the color of yoga

I’m throwing the question out there: why is western yoga so overwhelmingly white?

In my six years of teaching (and longer as a student) I’ve been to numerous yoga workshops, trainings, and conferences, and I can’t help but notice the dearth of people of color at these events.

This topic is one of my yoga rants, together with ageism in yoga marketing in this country, but you don’t see these topics discussed in Yoga Journal — and that also bugs me.

As for black yogis, I know of Rolf Gates, Alice Walker, Becky Love, a Chicago yoga teacher, and Ty Powers. There is also the International Association of Black Yoga Teachers whose mission is “to serve the African Diaspora by spreading the teachings of the ancient art and science of yoga.” As for black yoga students, I can count on one hand how many I’ve had. One of the places I teach is a community college with many African-American and Hispanic students, but in my four years there, the majority of my students are white.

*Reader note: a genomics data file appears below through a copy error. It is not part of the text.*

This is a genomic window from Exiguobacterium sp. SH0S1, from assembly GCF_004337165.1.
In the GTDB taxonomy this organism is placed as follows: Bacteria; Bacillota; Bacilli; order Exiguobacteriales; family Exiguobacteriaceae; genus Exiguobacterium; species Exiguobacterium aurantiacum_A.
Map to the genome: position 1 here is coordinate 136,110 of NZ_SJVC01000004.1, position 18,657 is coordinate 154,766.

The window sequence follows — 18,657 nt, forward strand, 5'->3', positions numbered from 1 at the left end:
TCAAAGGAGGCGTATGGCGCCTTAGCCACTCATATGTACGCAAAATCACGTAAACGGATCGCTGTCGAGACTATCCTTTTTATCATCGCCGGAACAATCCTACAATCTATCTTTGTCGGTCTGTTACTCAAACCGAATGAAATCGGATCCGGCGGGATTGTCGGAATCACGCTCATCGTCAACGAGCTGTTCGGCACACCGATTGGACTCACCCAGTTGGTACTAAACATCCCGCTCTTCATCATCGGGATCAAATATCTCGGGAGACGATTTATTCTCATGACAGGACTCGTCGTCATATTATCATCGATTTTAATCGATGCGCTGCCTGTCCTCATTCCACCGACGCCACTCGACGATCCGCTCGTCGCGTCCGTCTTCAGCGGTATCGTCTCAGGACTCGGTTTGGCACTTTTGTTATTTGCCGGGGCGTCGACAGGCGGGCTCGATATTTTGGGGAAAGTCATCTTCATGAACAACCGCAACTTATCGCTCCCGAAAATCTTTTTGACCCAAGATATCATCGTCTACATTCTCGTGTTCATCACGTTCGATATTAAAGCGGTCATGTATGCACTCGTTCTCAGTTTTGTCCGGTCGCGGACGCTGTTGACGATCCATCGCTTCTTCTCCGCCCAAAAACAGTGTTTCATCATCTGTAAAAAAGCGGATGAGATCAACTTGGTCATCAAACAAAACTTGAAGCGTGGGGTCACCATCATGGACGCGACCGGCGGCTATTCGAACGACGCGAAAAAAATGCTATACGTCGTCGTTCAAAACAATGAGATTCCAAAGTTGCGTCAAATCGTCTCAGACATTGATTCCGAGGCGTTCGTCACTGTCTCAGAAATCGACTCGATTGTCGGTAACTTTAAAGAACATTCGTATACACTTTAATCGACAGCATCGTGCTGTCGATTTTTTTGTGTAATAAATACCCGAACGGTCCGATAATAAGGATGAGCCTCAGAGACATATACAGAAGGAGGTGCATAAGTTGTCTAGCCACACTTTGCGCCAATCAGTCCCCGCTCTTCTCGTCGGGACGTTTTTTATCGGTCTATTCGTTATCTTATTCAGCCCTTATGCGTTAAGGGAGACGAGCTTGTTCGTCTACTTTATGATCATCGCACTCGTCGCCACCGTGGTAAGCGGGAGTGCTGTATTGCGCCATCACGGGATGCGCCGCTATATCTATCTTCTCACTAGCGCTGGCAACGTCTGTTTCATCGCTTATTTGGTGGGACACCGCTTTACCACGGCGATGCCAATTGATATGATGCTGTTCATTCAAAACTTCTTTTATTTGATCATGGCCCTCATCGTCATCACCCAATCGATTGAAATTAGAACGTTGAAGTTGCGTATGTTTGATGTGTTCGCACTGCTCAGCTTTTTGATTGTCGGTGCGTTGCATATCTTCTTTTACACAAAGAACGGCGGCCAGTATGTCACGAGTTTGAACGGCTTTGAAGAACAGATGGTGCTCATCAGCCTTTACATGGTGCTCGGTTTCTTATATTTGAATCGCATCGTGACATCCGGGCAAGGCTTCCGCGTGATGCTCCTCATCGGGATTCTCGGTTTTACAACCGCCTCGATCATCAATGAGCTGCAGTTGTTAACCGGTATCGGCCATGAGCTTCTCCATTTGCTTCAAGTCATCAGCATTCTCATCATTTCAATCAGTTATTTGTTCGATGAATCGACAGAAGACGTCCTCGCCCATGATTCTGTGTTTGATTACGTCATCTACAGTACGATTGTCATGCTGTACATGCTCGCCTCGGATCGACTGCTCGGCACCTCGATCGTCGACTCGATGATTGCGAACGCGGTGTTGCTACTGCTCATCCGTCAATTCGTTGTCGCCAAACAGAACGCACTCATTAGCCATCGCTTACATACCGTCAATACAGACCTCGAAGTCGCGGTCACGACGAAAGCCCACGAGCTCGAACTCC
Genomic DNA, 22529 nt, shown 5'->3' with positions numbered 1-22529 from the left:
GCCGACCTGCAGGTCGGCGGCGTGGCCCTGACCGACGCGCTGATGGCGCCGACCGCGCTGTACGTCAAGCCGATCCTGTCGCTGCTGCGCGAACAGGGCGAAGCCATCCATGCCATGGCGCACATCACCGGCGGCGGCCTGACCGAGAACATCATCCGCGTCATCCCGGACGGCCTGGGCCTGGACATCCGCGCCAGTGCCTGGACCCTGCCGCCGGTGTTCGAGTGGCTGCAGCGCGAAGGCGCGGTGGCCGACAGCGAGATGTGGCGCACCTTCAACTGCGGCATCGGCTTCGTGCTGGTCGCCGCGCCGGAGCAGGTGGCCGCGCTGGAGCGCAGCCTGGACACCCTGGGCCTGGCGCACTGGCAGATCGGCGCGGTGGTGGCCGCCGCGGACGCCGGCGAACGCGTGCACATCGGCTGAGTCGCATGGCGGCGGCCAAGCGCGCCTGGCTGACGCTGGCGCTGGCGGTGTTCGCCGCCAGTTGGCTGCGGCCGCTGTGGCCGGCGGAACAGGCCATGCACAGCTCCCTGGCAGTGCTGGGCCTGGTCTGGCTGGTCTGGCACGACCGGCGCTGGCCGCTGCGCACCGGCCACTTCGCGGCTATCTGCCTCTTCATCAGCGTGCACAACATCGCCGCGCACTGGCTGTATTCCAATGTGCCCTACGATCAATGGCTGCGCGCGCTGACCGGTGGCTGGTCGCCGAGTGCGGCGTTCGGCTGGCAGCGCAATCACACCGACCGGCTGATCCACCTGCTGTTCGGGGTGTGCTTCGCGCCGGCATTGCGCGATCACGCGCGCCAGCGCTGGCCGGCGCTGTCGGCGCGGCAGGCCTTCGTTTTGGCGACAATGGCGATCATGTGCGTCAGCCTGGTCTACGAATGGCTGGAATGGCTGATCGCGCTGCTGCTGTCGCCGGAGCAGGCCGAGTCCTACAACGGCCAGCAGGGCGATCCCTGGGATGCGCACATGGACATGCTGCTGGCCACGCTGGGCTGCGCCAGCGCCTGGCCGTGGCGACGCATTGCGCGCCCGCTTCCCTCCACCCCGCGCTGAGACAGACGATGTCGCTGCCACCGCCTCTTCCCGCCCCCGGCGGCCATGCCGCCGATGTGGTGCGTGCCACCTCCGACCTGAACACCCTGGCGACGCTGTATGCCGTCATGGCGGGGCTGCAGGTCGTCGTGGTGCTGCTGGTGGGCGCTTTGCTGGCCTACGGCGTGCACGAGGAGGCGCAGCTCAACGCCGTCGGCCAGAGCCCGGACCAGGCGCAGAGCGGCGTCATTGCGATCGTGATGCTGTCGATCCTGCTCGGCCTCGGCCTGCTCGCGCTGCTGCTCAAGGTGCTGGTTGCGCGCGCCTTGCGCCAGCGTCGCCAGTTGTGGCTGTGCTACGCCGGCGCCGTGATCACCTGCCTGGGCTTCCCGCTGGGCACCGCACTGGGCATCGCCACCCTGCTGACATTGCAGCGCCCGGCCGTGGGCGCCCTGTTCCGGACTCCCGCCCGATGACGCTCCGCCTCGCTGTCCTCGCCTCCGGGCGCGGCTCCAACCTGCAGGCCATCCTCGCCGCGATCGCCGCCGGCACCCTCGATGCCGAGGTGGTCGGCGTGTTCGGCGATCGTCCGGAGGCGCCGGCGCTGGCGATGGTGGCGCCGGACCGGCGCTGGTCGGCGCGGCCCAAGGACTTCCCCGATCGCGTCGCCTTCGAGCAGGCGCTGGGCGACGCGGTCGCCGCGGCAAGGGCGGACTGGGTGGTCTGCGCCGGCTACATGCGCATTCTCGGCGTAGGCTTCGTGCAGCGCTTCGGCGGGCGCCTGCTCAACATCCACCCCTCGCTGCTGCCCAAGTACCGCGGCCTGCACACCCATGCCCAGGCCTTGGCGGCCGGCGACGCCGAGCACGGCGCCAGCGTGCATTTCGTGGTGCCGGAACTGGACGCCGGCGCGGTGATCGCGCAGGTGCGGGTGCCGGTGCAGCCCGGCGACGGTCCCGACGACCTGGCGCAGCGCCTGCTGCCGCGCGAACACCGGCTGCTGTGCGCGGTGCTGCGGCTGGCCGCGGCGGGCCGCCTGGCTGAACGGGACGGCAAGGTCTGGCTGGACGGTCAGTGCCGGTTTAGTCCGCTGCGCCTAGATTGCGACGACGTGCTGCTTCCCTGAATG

Even when I go into Chicago to my teacher’s studio to take his classes, a studio that is in a hip, diverse area, the majority of students are white.

I teach karma yoga at a domestic violence shelter to the Hispanic Women’s Support Group. These women love the time they have for themselves. They love having the opportunity to meditate in a quiet place, an opportunity they usually don’t have at home with kids and with men who don’t support them emotionally.